by Geoff Wilson
Labor’s proposal to remove cash refunds for excess tax paid on dividends would adversely affect all Australians through a series of knock-on effects that they cannot foresee or will not admit. Australia’s dividend imputation system removes double taxation, promotes economic stability by reducing cyclicality, encourages Australian investment, which creates jobs and results in tax payments.
Labor’s proposal would impact the entire economy and cause suffering to low-income earners and modest retirees who have worked and saved under a fair system that should be respected and safeguarded. This policy proposal is discriminatory, poorly timed and doomed to fail; it should be abandoned to protect the living standards of all Australians.
The reforms of Keating and Howard created a system of taxation where shareholders of Australian companies are taxed on dividend income at their marginal rate. Shareholders who attract a lower tax rate than the 30 per cent company rate – low-income earners and retirees – receive a refund on tax paid. This is as much a “rort’ as a salaried employee receiving a tax refund on excess income tax they have paid.
Individuals that attract a higher income tax rate than 30 per cent pay the difference between the company rate and their marginal rate. Under Labor’s proposal, these high-income earners would continue to receive the full benefit of franking, while those on a lower taxable income would not.
This policy will not see rich Australians pay more tax – it is a blunt instrument that would reintroduce double taxation arbitrarily in a regressive manner. The discrimination continues by creating a two-tier superannuation system where industry superannuation funds can claim cash refunds but SMSFs cannot.
Labor recognises the harshness of its policy, therefore individuals receiving the Age Pension before March 28, 2018 are exempt. I have been in touch with hundreds of individuals who fall between the cracks of this policy. If it were not tragic, this “fix” would be laughable.
Thanks to Keating, all working Australians are shareholders of Australian companies either directly or through their superannuation funds, so this policy would impact the wealth of all Australians. This means that all Australians, young and old, would receive lower returns on their savings and superannuation payouts when they retire.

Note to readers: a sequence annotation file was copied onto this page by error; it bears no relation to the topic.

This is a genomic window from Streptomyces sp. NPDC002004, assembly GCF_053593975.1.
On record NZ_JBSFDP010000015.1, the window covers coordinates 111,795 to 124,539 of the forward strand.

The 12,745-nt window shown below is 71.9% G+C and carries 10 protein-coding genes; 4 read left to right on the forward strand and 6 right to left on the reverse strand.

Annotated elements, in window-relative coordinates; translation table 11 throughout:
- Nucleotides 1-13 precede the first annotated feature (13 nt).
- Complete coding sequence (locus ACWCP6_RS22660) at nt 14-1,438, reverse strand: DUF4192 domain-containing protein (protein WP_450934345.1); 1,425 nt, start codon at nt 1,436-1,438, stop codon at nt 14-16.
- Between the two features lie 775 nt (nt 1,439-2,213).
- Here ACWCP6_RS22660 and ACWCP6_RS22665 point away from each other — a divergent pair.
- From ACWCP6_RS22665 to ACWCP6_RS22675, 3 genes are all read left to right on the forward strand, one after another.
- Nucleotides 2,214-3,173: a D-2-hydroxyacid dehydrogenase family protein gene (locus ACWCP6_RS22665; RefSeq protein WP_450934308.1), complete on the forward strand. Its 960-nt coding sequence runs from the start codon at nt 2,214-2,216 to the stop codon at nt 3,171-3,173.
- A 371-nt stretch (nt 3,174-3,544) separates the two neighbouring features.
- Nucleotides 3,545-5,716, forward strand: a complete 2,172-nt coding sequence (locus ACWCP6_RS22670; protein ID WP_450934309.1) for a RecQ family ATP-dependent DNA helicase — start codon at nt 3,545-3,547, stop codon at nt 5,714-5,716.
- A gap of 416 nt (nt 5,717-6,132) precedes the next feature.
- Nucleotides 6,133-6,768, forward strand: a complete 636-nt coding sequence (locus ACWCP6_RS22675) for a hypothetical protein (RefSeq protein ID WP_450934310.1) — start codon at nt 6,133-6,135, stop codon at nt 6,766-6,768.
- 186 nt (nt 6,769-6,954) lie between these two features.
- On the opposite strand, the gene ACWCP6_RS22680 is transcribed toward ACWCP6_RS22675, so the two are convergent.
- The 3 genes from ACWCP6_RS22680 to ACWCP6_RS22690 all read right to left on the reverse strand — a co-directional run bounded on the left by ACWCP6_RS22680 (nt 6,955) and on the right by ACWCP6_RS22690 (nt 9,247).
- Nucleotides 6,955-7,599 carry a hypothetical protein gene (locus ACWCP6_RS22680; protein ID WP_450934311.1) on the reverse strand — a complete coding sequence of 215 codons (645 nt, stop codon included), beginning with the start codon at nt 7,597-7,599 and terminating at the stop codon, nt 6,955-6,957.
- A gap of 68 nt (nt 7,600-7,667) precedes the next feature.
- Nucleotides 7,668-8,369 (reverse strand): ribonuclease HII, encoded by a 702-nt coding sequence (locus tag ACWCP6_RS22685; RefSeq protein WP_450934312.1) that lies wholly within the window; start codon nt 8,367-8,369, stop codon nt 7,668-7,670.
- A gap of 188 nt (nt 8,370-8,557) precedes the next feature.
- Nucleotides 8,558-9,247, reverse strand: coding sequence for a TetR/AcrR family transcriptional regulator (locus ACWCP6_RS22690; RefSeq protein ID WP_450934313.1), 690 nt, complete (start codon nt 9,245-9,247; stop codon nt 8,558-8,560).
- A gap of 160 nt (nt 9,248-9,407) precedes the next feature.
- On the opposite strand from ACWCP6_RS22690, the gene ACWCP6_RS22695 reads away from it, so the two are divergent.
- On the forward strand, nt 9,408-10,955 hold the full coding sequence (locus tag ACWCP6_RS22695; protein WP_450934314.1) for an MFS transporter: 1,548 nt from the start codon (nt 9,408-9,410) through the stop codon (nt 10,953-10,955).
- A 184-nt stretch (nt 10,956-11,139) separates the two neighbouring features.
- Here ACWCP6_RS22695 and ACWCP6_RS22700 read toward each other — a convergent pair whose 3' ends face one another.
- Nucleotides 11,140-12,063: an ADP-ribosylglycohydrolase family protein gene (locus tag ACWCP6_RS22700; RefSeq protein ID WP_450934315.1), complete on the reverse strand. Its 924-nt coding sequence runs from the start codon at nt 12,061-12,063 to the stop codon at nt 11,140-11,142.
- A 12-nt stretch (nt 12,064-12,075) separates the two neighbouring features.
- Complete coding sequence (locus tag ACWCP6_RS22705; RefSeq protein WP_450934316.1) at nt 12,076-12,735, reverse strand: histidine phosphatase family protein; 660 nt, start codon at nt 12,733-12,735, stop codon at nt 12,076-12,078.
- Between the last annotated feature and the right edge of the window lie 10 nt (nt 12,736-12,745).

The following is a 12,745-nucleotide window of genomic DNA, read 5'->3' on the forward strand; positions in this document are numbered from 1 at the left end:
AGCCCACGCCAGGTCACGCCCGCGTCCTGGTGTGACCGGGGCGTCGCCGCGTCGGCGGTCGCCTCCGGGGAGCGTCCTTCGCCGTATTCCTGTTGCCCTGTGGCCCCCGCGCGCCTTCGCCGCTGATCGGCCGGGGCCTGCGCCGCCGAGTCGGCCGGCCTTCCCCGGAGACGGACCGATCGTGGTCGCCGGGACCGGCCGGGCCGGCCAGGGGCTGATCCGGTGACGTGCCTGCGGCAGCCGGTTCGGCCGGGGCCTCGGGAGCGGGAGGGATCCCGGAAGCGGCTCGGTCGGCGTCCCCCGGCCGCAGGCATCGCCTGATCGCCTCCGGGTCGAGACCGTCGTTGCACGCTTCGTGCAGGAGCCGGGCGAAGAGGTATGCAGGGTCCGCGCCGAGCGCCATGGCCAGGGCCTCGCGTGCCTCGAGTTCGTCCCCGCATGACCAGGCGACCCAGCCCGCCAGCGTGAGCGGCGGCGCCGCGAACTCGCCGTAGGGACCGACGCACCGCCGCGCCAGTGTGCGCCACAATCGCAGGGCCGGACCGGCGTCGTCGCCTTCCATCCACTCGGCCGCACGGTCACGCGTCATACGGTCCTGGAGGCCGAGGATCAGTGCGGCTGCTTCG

Rice Warner estimates that 25 per cent of Australian shares held in SMSFs would be sold down due to this policy. Looking at the big four banks, which make up 21 per cent of the S&P/ASX All Ordinaries Index, retail investors comprise 43 to 53 per cent of their share registries by value. Labor’s changes could see $36 billion wiped from the value of Australia’s big four banks, according to Citigroup. Retail investors would be hurt the most, collectively losing $17 billion, solely from their bank shareholdings.
The current US equity bull market is the longest ever, global share price volatility is increasing, and the Australian stock market has lost more than $39 billion in value over the last month. The timing of this policy beggars belief. Increasing the tax bias of debt relative to equity would also increase corporate leverage and reduce company tax payments as we approach a bear market.
Doomed to fail
Like the Rudd government’s mining tax, this policy is doomed to fail. The initial forecast was for the mining tax to raise $22.5 billion over four years or over $5 billion a year – sound familiar?
After costing taxpayers $90 million to establish and advertise, the mining tax raised $126 million in the first six months before it was scrapped. A poll of 30,000 signatories of our petition to maintain the current dividend imputation system found that 70 per cent earn $90,000 or less per annum and almost 85 per cent would lose up to $30,000 year.
One-third of the 3,027 respondents plan to spend their financial assets to receive the Age Pension. This sentiment has been confirmed as we have met with more than 2,000 retail investors this month.
People impacted by this stealth tax will change their behaviour in the attempt to offset their income loss. Their choices are to spend assets to receive the Age Pension, invest offshore and take currency risk, roll into industry superannuation funds and invest in unproductive and higher risk assets. Their options would leave the nation worse off and offer no guarantee of replacing their lost income at a late stage in their lives.
When low-income earners and retirees sell their Australian shares, they will be bought by those on high taxable incomes who can claim the full benefit of the franking credits. So where are the savings coming from? More importantly, how is this equitably redistributing wealth among Australians?
Geoff Wilson is the chairman of Wilson Asset Management.